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Hurricane Maria Victims Are Not Going To Decide Florida’s Statewide Elections

Miami Herald
A year after Hurricane Maria devastated Puerto Rico the island remains in a state of recovery.

A hurricane that made landfall 1,000 miles from Miami jolted Florida’s political ecosystem a year ago.

Democrats and Republicans spent months making trips to Puerto Rico, jostling for endorsements from island politicians and cutting Spanish-language TV ads that reached as far as San Juan.

But one week from Election Day, there isn’t much evidence that Puerto Ricans who came to Florida after Hurricane Maria will end up shaping the state’s high-profile races for governor and U.S. Senate, where Republicans Ron DeSantis and Rick Scott are running against Democrats Andrew Gillum and Bill Nelson. Though Puerto Ricans are U.S. citizens who can vote immediately upon arrival on the mainland, operatives from both parties acknowledged that it’s a major challenge and a drain on finite campaign resources to get people to vote who are primarily concerned about finding stable housing, jobs and transportation.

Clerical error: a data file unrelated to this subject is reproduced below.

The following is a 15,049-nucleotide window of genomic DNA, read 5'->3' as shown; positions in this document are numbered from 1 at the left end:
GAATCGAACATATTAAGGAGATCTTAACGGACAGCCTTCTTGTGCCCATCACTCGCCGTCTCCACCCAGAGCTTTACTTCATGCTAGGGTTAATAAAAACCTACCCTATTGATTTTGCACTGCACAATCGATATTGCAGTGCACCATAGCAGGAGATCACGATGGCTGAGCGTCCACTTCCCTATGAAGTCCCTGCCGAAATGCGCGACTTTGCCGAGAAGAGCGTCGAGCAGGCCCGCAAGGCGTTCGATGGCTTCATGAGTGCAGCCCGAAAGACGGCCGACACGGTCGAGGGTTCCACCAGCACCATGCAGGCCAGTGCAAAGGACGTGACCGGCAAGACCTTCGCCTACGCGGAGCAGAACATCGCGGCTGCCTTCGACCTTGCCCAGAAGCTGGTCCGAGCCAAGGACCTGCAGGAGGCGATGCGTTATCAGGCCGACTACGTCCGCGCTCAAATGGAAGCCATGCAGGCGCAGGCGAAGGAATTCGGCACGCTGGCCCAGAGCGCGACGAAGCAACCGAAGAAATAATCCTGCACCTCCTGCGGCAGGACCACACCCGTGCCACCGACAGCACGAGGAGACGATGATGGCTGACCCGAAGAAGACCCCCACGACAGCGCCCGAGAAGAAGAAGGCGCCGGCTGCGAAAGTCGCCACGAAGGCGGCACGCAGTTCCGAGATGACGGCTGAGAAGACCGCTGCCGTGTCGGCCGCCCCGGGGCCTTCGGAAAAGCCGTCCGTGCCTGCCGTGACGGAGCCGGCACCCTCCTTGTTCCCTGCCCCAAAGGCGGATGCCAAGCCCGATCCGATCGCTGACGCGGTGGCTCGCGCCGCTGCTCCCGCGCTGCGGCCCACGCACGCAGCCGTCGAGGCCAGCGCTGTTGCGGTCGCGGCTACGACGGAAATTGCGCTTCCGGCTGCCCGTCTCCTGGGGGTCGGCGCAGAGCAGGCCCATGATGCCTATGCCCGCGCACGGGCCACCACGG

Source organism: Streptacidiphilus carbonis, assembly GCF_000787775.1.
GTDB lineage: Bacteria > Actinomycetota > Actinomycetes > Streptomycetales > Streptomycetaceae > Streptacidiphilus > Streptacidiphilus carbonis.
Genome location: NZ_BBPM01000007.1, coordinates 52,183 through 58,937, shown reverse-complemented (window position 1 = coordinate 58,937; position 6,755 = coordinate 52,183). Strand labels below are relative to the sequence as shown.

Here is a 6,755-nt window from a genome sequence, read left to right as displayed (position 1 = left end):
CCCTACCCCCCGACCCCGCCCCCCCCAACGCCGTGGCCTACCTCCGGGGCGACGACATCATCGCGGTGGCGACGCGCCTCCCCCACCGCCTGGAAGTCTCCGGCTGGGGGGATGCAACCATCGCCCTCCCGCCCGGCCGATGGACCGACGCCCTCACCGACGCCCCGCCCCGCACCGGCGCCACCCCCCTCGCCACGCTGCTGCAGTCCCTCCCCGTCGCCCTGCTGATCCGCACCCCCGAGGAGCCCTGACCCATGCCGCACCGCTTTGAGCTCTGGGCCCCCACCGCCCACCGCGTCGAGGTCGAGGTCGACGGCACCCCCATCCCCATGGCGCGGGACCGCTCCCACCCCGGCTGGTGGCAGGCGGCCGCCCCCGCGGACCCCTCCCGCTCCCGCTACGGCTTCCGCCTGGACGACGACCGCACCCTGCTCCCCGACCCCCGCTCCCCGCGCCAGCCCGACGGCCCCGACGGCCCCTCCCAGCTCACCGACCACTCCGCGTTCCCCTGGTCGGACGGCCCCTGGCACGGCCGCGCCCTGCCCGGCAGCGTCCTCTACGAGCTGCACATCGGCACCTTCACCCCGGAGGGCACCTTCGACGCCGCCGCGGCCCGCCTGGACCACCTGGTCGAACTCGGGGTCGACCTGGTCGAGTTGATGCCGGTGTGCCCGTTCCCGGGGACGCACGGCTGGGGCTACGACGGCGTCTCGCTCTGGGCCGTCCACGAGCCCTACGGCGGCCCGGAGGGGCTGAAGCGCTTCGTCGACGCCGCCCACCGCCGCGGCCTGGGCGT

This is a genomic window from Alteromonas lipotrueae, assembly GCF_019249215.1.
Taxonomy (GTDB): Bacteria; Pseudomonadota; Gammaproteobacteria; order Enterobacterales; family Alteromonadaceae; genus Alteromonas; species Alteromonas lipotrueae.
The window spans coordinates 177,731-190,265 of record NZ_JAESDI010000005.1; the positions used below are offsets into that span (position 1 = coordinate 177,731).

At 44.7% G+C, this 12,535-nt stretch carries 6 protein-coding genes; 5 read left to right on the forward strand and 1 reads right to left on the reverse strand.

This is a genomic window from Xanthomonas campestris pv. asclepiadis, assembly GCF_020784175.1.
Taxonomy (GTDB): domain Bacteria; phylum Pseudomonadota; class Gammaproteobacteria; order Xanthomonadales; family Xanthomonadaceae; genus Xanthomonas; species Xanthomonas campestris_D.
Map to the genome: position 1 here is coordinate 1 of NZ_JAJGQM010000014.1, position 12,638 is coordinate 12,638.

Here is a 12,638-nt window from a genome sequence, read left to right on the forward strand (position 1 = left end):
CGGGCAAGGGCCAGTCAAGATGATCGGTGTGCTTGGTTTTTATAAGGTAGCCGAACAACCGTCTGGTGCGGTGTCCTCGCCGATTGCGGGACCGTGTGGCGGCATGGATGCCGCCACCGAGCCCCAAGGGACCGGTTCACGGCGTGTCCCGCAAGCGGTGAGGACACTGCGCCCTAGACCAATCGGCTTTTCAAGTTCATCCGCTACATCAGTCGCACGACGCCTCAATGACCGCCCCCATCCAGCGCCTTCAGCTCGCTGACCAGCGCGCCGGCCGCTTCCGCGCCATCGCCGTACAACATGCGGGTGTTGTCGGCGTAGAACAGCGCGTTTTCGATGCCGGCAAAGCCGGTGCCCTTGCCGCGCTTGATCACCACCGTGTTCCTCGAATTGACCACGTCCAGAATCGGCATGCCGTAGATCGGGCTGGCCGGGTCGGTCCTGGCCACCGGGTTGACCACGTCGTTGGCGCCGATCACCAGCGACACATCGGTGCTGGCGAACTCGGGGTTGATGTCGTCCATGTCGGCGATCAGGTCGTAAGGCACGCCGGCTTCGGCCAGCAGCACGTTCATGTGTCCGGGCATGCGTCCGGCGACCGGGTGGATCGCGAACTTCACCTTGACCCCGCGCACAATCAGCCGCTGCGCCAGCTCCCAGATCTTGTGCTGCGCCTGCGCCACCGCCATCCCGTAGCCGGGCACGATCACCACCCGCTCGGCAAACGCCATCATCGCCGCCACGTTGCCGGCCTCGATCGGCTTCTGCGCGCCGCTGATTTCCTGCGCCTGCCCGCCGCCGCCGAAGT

Less than 8,500 Democrats and Republicans who registered before the 2018 primary election did so with cell phone numbers containing Puerto Rican area codes, giving them eligibility to vote in the primary, though most Puerto Ricans register without affiliation. Going into Tuesday’s election, they make up about 0.8% of the state’s total 2.2 million Hispanics who can vote in the November election. It’s possible that newly arrived Puerto Ricans could have obtained a Florida-based phone number, but the latest release of the state’s voter file does not provide any indication that new arrivals will usurp Cuban-Americans in South Florida or Puerto Ricans already in Florida as the state’s two biggest and most important Hispanic subgroups. A recent study by the University of Florida suggests that between 30,000 and 50,000 Puerto Ricans settled in Florida after Hurricane Maria, lower than previous estimates of 200,000 or more.

Read more at our news partner, the Miami Herald